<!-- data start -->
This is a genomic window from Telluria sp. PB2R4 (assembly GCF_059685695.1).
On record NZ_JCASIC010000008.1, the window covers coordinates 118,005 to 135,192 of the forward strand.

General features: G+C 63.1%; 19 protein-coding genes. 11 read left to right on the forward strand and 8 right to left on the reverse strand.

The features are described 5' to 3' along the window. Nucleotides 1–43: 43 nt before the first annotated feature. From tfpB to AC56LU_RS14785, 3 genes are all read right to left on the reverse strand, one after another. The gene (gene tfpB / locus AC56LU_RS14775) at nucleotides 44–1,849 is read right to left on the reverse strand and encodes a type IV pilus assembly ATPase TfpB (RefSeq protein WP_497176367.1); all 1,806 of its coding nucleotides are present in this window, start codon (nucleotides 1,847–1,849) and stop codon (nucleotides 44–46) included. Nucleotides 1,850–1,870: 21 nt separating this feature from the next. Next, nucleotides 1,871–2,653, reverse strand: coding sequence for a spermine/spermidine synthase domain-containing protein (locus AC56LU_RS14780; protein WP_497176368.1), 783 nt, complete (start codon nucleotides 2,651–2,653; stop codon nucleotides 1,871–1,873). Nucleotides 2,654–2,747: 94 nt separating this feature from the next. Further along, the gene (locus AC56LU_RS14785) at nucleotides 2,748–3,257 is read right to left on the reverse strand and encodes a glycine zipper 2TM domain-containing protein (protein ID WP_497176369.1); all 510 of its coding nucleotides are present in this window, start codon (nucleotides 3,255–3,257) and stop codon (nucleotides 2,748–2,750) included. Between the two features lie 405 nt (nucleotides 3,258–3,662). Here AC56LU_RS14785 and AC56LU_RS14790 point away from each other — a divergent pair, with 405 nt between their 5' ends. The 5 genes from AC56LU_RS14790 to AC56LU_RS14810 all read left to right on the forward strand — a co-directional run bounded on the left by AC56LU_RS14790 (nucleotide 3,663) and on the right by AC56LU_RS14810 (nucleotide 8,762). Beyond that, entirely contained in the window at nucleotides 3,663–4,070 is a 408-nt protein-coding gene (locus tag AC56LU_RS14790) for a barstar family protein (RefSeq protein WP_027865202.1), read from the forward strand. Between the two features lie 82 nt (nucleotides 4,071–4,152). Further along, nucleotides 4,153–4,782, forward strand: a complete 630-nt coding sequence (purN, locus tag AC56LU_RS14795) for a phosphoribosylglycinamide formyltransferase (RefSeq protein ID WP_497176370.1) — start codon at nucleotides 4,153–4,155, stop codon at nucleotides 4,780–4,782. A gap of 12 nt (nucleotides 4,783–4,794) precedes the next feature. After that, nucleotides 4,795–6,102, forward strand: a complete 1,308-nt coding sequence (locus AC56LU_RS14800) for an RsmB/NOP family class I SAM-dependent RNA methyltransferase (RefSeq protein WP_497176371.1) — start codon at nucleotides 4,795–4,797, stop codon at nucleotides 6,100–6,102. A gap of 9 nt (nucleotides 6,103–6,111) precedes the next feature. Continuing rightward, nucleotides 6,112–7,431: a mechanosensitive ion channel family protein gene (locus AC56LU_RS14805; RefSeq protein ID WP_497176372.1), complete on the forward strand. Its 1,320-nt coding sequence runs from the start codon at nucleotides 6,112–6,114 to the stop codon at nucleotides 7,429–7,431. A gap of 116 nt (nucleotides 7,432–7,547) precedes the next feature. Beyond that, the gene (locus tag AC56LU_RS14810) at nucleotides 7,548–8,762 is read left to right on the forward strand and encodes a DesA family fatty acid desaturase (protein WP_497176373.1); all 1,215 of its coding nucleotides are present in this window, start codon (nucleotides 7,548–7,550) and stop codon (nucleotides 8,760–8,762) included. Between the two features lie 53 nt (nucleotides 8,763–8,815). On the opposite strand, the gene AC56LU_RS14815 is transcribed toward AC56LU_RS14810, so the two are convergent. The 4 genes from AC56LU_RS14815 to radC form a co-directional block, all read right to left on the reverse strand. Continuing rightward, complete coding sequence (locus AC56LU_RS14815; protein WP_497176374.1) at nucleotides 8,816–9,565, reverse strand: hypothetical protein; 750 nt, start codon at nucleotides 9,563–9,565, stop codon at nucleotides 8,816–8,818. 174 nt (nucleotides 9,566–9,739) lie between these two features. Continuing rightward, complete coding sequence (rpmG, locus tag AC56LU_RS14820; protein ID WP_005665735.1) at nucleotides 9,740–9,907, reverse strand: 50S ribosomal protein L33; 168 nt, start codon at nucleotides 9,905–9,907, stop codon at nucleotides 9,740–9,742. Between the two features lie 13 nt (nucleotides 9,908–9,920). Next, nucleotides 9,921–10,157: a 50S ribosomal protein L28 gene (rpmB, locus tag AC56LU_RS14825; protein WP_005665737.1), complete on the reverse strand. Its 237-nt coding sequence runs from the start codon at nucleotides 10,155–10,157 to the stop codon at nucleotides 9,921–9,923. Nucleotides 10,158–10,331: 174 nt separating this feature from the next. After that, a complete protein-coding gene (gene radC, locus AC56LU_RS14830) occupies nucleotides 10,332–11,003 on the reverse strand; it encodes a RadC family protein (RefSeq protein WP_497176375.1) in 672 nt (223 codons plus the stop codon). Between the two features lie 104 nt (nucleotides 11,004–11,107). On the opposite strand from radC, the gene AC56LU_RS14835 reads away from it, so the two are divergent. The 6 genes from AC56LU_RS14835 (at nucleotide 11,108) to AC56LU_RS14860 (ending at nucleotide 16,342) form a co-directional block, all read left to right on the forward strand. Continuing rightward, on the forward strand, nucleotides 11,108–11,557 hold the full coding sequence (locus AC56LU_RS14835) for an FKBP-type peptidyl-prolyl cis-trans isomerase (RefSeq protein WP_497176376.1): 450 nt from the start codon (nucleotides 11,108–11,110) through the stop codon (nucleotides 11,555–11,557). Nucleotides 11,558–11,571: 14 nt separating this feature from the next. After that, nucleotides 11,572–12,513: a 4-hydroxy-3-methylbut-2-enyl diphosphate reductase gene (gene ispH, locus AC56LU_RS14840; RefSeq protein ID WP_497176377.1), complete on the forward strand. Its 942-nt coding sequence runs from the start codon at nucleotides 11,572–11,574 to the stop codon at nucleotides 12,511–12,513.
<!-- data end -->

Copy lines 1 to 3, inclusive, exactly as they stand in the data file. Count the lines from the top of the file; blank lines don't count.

This is a genomic window from Telluria sp. PB2R4 (assembly GCF_059685695.1).
On record NZ_JCASIC010000008.1, the window covers coordinates 118,005 to 135,192 of the forward strand.

General features: G+C 63.1%; 19 protein-coding genes. 11 read left to right on the forward strand and 8 right to left on the reverse strand.